Little 'Lion' roars

PUBLISHED : Thursday, 19 July, 2012, 12:00am
UPDATED : Thursday, 19 July, 2012, 12:00am


Singapore is one of the most enjoyable cities to visit in Southeast Asia. Where else can you dip into the cultures of China, India and Malaysia in one day? The tiny modern, island city-state, off the southern tip of Malaysia, gets its name from the Malay word, Singapura, meaning 'Lion City'.

It has about five million inhabitants, of whom 2.91 million were born locally. Most are of Chinese, Malay or Indian descent. Singapore has four official languages: English, Chinese, Malay and Tamil. Most people in Singapore can speak Cantonese or Mandarin, so don't worry about communication barriers; it rarely happens.

Chinatown, located within the larger district of Outram, features distinctly Chinese cultural elements and a historically concentrated ethnic Chinese population. Walking down Pagoda, Temple and Smith Streets, you can easily find rows of Chinese-style buildings painted in vivid pastels, with shops alongside selling souvenirs and traditional Chinese handicrafts.

If you want to explore the history of Singapore's Chinatown, and see how people lived in the past, you can visit the Chinatown Heritage Centre, at 48Pagoda Street, which has original interiors of Singapore shophouse tenements from the 1950s.

If you prefer a different cultural flavour, Little India should interest you. It lies to the east of the Singapore River and, as the name suggests, is the focus of Singapore's large Indian community. The area's central streets are packed with stalls selling many Indian goods. The thing to eat in Little India is obviously Indian cuisine - such as naan (thick flatbread), Tandoori chicken and Indian fried rice. Do bear in mind that people around you may be eating the way Indians do, namely by hand. Don't worry: it's best to shed your inhibitions and fit into their culture!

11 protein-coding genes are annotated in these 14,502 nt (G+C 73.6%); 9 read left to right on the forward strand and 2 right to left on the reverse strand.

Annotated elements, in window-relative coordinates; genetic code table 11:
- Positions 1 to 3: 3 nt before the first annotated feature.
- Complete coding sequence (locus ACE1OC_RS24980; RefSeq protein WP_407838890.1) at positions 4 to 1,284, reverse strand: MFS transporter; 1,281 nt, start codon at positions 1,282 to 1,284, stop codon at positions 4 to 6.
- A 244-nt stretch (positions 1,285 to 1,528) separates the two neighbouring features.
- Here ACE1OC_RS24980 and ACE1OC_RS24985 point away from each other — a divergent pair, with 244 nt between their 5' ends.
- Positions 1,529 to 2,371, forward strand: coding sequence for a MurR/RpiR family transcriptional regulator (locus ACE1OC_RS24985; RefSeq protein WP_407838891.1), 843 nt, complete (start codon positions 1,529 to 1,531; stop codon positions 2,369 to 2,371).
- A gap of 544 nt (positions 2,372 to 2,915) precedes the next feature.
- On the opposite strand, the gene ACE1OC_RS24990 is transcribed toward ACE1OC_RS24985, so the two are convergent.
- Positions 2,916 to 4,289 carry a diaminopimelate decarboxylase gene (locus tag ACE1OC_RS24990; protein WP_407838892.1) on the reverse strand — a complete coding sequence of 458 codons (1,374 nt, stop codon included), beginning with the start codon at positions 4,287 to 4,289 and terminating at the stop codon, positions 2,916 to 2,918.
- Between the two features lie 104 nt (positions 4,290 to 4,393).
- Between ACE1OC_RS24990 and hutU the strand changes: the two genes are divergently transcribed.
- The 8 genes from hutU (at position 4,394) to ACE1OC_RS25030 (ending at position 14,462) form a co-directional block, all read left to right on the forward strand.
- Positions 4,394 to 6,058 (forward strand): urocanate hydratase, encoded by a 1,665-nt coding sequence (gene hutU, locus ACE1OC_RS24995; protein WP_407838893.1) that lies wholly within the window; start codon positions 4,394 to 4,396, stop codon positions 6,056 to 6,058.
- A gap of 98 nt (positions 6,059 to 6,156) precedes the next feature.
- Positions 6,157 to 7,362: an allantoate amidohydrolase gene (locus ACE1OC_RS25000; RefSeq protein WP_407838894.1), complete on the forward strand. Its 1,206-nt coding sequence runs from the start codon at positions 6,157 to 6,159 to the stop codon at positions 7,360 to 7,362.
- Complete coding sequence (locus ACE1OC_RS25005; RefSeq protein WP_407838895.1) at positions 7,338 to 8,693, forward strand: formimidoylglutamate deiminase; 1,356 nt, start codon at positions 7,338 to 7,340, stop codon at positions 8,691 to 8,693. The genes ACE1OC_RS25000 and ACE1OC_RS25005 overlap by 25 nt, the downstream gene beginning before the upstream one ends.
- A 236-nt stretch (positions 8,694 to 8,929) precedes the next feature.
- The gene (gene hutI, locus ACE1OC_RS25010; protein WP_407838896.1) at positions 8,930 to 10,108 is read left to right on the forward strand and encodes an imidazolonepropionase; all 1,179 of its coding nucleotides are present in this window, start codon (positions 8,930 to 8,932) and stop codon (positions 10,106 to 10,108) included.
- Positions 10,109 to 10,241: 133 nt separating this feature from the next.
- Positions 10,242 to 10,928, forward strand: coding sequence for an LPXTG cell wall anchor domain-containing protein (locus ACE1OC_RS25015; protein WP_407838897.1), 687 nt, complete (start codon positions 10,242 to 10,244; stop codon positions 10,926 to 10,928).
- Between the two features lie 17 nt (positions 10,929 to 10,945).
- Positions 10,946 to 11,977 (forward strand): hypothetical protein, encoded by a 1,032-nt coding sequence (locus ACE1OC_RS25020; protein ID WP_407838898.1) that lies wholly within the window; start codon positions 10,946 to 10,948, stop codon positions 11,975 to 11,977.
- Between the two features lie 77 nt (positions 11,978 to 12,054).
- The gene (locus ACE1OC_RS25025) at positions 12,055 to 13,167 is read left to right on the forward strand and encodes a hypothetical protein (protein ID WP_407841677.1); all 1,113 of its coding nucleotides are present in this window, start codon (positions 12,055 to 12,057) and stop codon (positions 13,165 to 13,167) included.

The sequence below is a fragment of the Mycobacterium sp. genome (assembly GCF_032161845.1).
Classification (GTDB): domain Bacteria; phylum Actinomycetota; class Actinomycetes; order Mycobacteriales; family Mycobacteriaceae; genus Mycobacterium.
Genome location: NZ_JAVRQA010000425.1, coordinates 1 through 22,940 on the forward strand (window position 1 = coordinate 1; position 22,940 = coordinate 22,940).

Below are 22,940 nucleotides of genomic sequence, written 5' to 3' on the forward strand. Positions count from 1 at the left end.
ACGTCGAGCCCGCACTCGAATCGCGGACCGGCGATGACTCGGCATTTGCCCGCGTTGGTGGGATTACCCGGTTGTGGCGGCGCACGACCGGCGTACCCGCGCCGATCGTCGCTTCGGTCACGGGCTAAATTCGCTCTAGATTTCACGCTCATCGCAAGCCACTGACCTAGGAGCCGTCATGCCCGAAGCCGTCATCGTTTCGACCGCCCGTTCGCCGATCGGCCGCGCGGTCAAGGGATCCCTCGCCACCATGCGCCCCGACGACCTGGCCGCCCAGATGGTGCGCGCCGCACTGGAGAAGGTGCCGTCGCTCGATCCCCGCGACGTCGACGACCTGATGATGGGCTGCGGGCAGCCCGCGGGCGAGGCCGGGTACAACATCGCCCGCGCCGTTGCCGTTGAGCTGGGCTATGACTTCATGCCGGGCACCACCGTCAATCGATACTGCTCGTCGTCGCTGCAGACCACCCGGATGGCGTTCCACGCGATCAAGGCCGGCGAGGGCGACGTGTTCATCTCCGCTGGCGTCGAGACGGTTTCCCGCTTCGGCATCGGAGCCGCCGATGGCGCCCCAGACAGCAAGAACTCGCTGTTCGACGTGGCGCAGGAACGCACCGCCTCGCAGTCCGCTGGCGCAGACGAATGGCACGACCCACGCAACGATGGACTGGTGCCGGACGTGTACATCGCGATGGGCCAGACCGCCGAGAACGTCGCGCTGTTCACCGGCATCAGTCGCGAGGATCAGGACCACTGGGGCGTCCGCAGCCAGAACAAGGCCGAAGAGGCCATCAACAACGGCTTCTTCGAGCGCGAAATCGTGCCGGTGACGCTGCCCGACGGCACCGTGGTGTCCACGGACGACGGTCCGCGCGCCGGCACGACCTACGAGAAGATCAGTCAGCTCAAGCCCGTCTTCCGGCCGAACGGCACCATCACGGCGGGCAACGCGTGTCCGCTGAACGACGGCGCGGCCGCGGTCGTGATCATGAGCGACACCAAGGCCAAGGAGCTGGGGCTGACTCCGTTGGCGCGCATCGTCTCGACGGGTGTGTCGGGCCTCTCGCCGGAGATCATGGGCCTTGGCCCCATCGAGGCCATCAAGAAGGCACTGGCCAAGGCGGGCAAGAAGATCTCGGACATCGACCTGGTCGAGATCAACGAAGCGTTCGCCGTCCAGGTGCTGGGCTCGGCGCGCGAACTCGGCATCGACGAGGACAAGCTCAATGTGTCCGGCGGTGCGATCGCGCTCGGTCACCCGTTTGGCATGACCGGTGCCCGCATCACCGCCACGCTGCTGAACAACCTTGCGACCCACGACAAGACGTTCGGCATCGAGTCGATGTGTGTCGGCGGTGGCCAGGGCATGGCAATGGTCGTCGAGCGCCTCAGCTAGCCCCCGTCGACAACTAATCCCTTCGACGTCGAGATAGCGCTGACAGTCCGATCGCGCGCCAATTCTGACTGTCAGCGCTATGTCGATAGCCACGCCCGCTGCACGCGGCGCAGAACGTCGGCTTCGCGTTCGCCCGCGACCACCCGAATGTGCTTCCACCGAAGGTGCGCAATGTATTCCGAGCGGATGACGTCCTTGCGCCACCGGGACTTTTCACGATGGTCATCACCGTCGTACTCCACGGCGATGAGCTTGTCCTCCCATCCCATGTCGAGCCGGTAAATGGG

One of the biggest entertainment attractions in the city must be Universal Studios Singapore, the first such theme park to open in Southeast Asia. I think it's one of the must-see tourist attractions, with a diverse range of themes based on some of the world's most famous movies and TV shows, such as Shrek, Madagascar, Jurassic Park and Kung Fu Panda. If time is limited, I recommend you first try out the following 'must-plays' - the Revenge of the Mummy and Transformers: The Ride: The Ultimate 3D Battle.

Revenge of the Mummy is a really fast-paced roller-coaster thrill ride in deep, dark and dangerous tunnels; be prepared to face an army of mummy warriors and huge fireballs. The Ride is hyper-realistic and allows you to experience being right in the middle of all the action in the incredible world of Transformers. These rides are a blast.

For those of you who prefer looking at scenery, Singapore Flyer - the world's largest observation wheel - is definitely the place for you. It rises 165 metres high and offers you breathtaking panoramic views over the Marina Bay area in the south of the city.

Around the Flyer, you will find a wide range of shops, restaurants and leisure facilities. I suggest you visit the Flyer at night, when the view will surely amaze you.

Many people will have heard of Singapore's Orchard Road. It is a 2.2km-long street, which is the shopping and entertainment hub of the city. It is the most popular shopping area in Singapore, where you can find top American and European brands, such as Abercrombie & Fitch, and Sephora. Some people have described Orchard Road as 'the shopping paradise of Singapore'. Therefore, all the shopaholics out there should start saving up so you can splurge!


Hong Kong permanent residents and many other foreign nationals do not need a visa to visit Singapore, but anyone holding a Hong Kong Document of Identity needs a visa. The time required to get a visa ranges from one day to four weeks. It is advisable to allow plenty of time. The current fee for a visa is less than HK$200 per issue. There is no additional processing fee.

Health and safety

Healthcare in Singapore is mainly the responsibility of the Singapore government's Ministry of Health. Singapore generally has an efficient and widespread system of healthcare. Singapore was sixth in the World Health Organisation's world health system rankings in 2000.


Most restaurants and shops accept only Singapore dollars; credit cards are widely accepted. One Singapore dollar is equal to about HK$6.10.

Weather and climate

Located 137 kilometres north of the equator, Singapore has a tropical climate. It is hot and humid throughout the year, with average temperatures ranging from 23 degrees Celsius to 31 degrees Celsius.